Non-current liabilities

Non-current liabilities, also called fixed liabilities, are made up of all the debts and obligations that a company has in the long term, that is, debts whose maturity is greater than one year and therefore must not return the principal during the year. in progress, although if the interests.

In the balance sheet , used to keep the accounting of the company, we find the liabilities , and within the liabilities we can differentiate the  current liabilities  and the non-current liabilities. They are born from the need for financing of the company, necessary for the acquisition of non-current assets, cancellation of bonds and redemption of preferred shares among others, among other things.

A fundamental difference between non-current  liabilities and current liabilities  is that with higher non-current liabilities relative to current liabilities, the possibility of negotiating with shareholders with greater force, obtaining capital from a more advantageous source of financing than if they requested it from entities banking.

When we talk about non-current liabilities we are referring to long-term financing credits. In this way, by differentiating  current  (short-term) liabilities from non-current (long-term) liabilities, we can organize the company’s finances and thus prepare a payment schedule that adjusts to economic forecasts and the business model.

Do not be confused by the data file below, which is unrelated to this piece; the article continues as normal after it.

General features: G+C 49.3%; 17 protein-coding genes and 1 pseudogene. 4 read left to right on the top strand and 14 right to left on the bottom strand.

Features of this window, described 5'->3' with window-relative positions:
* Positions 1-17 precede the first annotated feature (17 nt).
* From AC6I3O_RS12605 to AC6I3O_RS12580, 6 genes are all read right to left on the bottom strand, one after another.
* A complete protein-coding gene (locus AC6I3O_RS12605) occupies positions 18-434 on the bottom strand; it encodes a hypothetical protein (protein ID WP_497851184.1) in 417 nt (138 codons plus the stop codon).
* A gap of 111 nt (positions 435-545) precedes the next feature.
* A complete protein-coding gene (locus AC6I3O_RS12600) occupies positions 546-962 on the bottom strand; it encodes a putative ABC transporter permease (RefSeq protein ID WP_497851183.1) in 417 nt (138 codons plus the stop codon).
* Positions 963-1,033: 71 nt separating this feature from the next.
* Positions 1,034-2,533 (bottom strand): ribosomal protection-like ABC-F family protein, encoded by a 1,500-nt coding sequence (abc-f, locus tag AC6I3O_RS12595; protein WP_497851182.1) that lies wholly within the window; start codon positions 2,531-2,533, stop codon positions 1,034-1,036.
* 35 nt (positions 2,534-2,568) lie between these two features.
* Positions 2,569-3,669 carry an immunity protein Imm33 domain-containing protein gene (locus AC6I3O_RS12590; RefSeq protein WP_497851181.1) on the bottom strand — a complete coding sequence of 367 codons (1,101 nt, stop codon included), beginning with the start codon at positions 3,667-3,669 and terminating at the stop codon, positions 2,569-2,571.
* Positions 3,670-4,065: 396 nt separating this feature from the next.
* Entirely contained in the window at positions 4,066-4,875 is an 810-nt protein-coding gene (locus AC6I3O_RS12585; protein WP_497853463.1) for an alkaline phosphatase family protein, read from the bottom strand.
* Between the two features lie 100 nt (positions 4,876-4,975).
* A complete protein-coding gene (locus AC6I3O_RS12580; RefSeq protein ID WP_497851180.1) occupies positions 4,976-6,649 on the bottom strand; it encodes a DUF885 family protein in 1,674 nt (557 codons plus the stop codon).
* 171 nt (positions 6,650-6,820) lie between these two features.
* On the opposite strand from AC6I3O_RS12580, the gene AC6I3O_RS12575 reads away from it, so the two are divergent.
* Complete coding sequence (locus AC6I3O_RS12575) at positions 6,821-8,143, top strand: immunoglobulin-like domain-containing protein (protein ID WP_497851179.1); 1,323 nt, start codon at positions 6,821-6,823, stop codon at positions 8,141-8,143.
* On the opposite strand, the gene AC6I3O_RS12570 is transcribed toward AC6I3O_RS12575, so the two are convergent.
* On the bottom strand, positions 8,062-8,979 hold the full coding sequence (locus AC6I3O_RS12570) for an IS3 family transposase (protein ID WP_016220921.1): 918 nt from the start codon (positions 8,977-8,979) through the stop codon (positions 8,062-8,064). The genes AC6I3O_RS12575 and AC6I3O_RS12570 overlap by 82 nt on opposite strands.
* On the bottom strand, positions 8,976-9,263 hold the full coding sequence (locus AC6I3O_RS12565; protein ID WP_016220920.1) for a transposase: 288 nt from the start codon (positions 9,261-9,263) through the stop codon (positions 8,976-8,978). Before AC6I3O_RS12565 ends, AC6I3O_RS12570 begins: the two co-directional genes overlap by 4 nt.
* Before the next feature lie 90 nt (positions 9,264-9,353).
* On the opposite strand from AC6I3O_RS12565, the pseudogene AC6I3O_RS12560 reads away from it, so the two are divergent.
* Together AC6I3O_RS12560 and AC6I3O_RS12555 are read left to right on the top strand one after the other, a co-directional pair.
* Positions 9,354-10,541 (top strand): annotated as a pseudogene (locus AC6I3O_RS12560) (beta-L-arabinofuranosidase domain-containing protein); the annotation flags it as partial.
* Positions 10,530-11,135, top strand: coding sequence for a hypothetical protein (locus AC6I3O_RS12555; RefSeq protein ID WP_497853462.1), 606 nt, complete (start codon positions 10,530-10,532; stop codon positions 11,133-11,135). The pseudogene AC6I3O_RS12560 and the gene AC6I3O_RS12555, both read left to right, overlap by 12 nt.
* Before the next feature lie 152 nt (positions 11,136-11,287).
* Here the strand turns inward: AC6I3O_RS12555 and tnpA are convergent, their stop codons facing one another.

Composition of non-current liabilities

The elements that make up the non-current liability can be differentiated by their nature:

  • Long-term provisions
  • Long term debts
  • Long-term debts with group companies and associates
  • Deferred tax liabilities:
  • Long-term accruals

Use of non-current liabilities

Among the benefits of non-current liabilities we find the liquidity that it contributes to the company, being able to use this capital for new investments and to accelerate growth plans. From the financial accounting approach, it is essential to create a working capital and for this the current assets must be greater than the current liabilities. This will allow a margin of action in the event that there are mismatches in the collection and payment schedule.

However, in a critical situation, companies may be forced to carry out a debt restructuring process to be able to settle short-term debts and avoid bankruptcy situations . This restructuring involves transforming short-term debt into long-term debt, thereby saving time to solve the company’s financial problems.


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